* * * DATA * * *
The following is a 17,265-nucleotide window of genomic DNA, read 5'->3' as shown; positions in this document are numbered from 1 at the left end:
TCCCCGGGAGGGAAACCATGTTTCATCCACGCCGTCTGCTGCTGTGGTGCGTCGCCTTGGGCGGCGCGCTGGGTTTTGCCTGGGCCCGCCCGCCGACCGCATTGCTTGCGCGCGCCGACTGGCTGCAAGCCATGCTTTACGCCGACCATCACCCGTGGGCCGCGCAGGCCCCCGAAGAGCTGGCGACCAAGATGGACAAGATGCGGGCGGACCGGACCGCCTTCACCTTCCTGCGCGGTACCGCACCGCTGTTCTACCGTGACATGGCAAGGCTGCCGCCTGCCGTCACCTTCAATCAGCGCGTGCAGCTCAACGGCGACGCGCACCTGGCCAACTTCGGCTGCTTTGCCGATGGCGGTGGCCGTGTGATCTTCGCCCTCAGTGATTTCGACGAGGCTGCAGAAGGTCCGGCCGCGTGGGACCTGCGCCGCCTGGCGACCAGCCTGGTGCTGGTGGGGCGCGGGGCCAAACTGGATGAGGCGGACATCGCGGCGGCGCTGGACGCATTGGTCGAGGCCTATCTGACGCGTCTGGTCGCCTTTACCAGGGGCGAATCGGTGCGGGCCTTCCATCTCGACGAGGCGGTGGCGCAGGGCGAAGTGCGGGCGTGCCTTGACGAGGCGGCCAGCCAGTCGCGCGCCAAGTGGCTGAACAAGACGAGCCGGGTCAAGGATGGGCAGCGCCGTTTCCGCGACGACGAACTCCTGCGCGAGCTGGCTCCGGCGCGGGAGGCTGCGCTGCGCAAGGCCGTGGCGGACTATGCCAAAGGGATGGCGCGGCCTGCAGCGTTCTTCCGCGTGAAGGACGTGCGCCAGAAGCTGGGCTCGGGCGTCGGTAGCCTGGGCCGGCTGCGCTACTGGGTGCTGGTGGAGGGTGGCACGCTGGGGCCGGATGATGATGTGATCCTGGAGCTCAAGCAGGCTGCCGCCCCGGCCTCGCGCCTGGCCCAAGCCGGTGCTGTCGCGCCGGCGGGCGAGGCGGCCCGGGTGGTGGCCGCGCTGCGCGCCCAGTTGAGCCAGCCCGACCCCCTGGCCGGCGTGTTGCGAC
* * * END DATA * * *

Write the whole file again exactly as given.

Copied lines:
The following is a 17,265-nucleotide window of genomic DNA, read 5'->3' as shown; positions in this document are numbered from 1 at the left end:
TCCCCGGGAGGGAAACCATGTTTCATCCACGCCGTCTGCTGCTGTGGTGCGTCGCCTTGGGCGGCGCGCTGGGTTTTGCCTGGGCCCGCCCGCCGACCGCATTGCTTGCGCGCGCCGACTGGCTGCAAGCCATGCTTTACGCCGACCATCACCCGTGGGCCGCGCAGGCCCCCGAAGAGCTGGCGACCAAGATGGACAAGATGCGGGCGGACCGGACCGCCTTCACCTTCCTGCGCGGTACCGCACCGCTGTTCTACCGTGACATGGCAAGGCTGCCGCCTGCCGTCACCTTCAATCAGCGCGTGCAGCTCAACGGCGACGCGCACCTGGCCAACTTCGGCTGCTTTGCCGATGGCGGTGGCCGTGTGATCTTCGCCCTCAGTGATTTCGACGAGGCTGCAGAAGGTCCGGCCGCGTGGGACCTGCGCCGCCTGGCGACCAGCCTGGTGCTGGTGGGGCGCGGGGCCAAACTGGATGAGGCGGACATCGCGGCGGCGCTGGACGCATTGGTCGAGGCCTATCTGACGCGTCTGGTCGCCTTTACCAGGGGCGAATCGGTGCGGGCCTTCCATCTCGACGAGGCGGTGGCGCAGGGCGAAGTGCGGGCGTGCCTTGACGAGGCGGCCAGCCAGTCGCGCGCCAAGTGGCTGAACAAGACGAGCCGGGTCAAGGATGGGCAGCGCCGTTTCCGCGACGACGAACTCCTGCGCGAGCTGGCTCCGGCGCGGGAGGCTGCGCTGCGCAAGGCCGTGGCGGACTATGCCAAAGGGATGGCGCGGCCTGCAGCGTTCTTCCGCGTGAAGGACGTGCGCCAGAAGCTGGGCTCGGGCGTCGGTAGCCTGGGCCGGCTGCGCTACTGGGTGCTGGTGGAGGGTGGCACGCTGGGGCCGGATGATGATGTGATCCTGGAGCTCAAGCAGGCTGCCGCCCCGGCCTCGCGCCTGGCCCAAGCCGGTGCTGTCGCGCCGGCGGGCGAGGCGGCCCGGGTGGTGGCCGCGCTGCGCGCCCAGTTGAGCCAGCCCGACCCCCTGGCCGGCGTGTTGCGAC